This competition on the basis of effective intelligence continued for 600-million years, creating ever-increasing levels of effective intelligence throughout the animal kingdom until an animal with a capacity as dramatically new as the sponge+ in its time appeared on the scene.
That new thing was us, a species that brought a brand new ability into Mother Nature's scheme of things, an ability that defines us:
This new ability made us so powerful that we now have no serious competitors. Other animals exist at our pleasure. We can drive to extinction any life form that threatens us. And to get to the bottom line, we find ourselves in a situation that is remarkably similar to that of the sponges before us:
We have a deep relationship to the future level of effective intelligence on our planet. We have no serious competitors for resources. We live in a state of paradise in comparison to the quality of life that other species have any chance of directly achieving. And we are proliferating wildly in every environment we choose to enter.
So the natural question is this:
Are we the endpoint of the evolutionary process, or will we, like the sponges before us, eventually give rise to a sapiens+ who will lead to something with incipient possibilities that are as striking as those of the sponge+, the variant that led to the whole nerve-based animal kingdom from jellyfish to dinosaurs to us?
Yes, I know.
You probably just caught the putrid odor of a Nietzschean Superman – the shallow, romantic fantasy that a happy, conscienceless super-predator will emerge from our species. That is a philosophical image that reminds most of us of the Nazi idiocies and atrocities of World War II. And this discussion is not headed towards anything like such an outcome.
So let's back up a bit and make it clear where we are headed.
When our species first appeared on the scene, our abilities represented a dramatic leap forward in Mother Nature's program to create intelligent life forms.
And our appearance on the scene changed everything.
In fact, our appearance even changed the very concept of reproduction because we could create descendants in a dramatically new, non-biological way that is extremely relevant in any scheme to increase the level of effective intelligence on our planet:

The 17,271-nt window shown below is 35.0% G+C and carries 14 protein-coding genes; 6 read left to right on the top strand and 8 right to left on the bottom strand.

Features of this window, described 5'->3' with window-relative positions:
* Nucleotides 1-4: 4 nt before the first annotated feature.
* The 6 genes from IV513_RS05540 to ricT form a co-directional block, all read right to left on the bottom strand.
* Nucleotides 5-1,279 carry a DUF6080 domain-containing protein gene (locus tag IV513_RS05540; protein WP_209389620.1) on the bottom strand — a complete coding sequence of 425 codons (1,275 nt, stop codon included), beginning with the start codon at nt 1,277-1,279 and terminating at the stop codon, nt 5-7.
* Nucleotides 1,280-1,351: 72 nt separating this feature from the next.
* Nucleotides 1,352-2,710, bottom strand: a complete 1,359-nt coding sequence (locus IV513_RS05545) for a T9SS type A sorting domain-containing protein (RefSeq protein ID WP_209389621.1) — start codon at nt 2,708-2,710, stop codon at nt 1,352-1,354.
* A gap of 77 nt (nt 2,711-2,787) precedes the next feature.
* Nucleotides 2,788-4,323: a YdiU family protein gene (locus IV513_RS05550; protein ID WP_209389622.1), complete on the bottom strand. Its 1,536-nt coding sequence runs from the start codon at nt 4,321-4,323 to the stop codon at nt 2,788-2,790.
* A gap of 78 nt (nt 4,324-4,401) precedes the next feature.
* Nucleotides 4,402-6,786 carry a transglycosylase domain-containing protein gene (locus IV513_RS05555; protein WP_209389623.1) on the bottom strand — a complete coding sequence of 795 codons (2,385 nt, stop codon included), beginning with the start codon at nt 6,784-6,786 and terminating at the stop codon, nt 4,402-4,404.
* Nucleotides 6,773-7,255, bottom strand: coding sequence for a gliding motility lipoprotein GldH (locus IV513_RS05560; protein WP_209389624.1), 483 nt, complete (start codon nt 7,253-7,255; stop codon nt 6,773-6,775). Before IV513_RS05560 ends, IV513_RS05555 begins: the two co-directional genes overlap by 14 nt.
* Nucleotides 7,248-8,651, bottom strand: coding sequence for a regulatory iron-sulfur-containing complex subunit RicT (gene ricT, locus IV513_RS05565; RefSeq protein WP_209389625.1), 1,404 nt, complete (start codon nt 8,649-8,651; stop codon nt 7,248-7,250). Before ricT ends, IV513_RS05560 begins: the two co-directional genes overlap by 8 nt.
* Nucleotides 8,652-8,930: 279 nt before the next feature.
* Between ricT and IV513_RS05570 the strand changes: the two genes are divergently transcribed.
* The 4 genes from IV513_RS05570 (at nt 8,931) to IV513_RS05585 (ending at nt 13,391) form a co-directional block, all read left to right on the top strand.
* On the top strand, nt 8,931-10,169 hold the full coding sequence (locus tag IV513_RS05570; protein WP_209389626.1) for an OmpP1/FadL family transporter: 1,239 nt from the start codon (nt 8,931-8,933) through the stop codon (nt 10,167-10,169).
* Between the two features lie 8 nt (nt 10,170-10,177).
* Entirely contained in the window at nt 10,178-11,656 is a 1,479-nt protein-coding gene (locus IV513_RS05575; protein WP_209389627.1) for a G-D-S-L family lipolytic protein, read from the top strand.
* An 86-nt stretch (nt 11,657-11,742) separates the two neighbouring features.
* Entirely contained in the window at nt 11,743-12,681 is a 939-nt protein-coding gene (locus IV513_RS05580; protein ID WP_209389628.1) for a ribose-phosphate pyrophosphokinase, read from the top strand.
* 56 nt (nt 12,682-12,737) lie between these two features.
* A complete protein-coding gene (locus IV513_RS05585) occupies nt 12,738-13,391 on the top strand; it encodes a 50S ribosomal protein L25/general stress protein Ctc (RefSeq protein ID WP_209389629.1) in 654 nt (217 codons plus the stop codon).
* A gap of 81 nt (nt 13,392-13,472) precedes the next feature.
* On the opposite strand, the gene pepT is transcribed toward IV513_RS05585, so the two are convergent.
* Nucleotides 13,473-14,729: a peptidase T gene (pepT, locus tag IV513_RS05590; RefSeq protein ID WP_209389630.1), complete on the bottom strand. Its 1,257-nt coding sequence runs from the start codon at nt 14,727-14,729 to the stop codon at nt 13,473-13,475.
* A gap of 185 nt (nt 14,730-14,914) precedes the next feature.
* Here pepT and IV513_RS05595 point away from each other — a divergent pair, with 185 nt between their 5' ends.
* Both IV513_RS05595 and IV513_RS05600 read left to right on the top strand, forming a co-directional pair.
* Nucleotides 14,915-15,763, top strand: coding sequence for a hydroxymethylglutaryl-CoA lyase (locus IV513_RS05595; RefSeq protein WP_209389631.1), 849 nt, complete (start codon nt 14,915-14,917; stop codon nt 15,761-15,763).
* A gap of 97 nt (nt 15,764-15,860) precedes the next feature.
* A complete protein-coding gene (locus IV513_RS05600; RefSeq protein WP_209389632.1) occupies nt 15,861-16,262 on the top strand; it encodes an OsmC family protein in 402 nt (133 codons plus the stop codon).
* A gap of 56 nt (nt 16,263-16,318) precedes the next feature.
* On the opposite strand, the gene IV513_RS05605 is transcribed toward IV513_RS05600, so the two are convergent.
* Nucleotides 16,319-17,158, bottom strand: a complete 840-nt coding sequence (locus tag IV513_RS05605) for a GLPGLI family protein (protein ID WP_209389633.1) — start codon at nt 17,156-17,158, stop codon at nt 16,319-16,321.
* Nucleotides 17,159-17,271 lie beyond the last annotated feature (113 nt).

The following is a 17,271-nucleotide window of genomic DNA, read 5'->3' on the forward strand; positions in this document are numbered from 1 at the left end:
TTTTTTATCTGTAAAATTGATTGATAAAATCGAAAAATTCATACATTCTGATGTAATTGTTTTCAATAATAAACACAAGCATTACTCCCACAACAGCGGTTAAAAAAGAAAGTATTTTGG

We could reproduce not just physically but intellectually.
That is, we could pass on belief systems and worldviews to new generations, a thing that has never been a conceivable part of the job description for any other species.
You frequently see this new mode of reproduction at work in families and especially in religious groups.
But so far, the process has never really turned out well in terms of creating anything as definitively new as the sponge+ in its time. That is, we have never found a worldview that is close enough to universally appealing to define a single path of future development for us the way that the sponge+ defined a new direction of development for the whole animal kingdom.
Yes. We make marvelous technological advances on a regular basis.
But in terms of values and understanding and insight into the human condition, we are a stagnant, pitiful, whimpering puddle of pottage.
Instead of finding a way to unite in pursuit of the human adventure, we blindly pursue religions and philosophies in such diversity that we make the human adventure on our planet look like the spiritual descendant of Stephen Leacock's comic figure who jumped on his horse and rode off in all directions.
Still, in spite of the obvious state of affairs here, almost all parents and religions and even some secular institutions still try desperately to pass on their belief systems to the next generation because –
Passing on belief systems is a basic reproductive drive that is unique to our species.
So, when I posed this question earlier:
“Are we the endpoint of the evolutionary process, or will we, like the sponges before us, eventually give rise to a sapiens+ who will lead to something with incipient possibilities that are as striking as those of the sponge+ – the variant that led to the whole nerve-based animal kingdom from jellyfish to dinosaurs to us?”
The answer is:
“It is virtually certain that we will, because that's the pattern in Mother Nature's way of doing things and we have already repeated almost the full pattern. But the sapiens+ will not be a genetic variant: It will be an intellectual variant, a variant with a new worldview to pass on to its intellectual descendants.”
Let's put it this way: Mother Nature's 600-million-year-old program is to maximize the level of effective intelligence on our planet, and one obvious step in that program is to create a new human variant with a worldview that is absolutely “on the mark” and that will eventually become the universally accepted worldview among us.
When that happens, as it surely will, the transformation in our collective level of effective intelligence will be so dramatic that it would not be inappropriate to designate us as a new species – perhaps as Homo sapiens+.
Why is this the obvious, natural next step in the human adventure?